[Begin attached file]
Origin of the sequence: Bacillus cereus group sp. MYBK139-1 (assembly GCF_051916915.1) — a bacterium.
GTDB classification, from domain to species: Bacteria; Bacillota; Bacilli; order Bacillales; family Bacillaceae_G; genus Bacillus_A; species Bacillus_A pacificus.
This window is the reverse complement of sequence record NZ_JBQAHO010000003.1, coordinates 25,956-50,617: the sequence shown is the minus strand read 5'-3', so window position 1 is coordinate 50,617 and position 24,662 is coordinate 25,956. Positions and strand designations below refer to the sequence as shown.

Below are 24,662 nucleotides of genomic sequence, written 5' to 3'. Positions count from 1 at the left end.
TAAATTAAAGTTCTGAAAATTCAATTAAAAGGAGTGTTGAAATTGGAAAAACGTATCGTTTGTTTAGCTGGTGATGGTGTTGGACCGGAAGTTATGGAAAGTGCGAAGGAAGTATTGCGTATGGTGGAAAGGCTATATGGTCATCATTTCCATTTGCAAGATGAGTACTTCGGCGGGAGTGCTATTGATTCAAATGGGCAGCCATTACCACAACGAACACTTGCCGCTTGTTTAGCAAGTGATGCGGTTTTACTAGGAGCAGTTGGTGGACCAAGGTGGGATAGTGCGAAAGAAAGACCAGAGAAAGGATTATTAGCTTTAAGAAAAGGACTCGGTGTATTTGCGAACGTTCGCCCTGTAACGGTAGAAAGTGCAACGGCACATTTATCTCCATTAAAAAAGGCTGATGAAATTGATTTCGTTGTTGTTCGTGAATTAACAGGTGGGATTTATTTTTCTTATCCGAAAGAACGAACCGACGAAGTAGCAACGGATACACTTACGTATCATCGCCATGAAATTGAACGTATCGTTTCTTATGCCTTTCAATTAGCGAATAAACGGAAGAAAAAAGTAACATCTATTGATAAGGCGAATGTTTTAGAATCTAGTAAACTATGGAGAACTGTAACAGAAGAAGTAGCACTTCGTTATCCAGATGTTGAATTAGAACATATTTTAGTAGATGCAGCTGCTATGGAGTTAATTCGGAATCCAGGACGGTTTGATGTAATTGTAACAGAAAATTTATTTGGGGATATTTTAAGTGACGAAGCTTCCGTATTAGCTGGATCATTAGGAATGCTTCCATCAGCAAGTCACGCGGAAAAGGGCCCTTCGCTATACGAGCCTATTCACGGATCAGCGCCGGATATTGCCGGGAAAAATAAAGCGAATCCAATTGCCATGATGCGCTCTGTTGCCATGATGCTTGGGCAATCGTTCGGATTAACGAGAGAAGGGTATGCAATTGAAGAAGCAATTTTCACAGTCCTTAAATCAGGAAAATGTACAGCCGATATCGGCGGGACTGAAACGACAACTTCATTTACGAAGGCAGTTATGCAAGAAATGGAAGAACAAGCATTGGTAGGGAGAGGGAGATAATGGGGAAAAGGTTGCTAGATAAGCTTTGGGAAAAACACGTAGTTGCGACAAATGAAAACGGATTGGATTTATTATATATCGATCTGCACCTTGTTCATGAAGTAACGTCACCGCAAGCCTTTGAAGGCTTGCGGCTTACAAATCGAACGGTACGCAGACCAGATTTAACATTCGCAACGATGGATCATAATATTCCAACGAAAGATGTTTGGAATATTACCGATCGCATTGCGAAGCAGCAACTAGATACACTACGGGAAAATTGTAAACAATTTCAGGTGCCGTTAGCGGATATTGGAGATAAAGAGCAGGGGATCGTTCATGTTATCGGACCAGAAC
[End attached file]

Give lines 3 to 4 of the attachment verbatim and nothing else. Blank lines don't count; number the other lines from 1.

This window is the reverse complement of sequence record NZ_JBQAHO010000003.1, coordinates 25,956-50,617: the sequence shown is the minus strand read 5'-3', so window position 1 is coordinate 50,617 and position 24,662 is coordinate 25,956. Positions and strand designations below refer to the sequence as shown.

Below are 24,662 nucleotides of genomic sequence, written 5' to 3'. Positions count from 1 at the left end.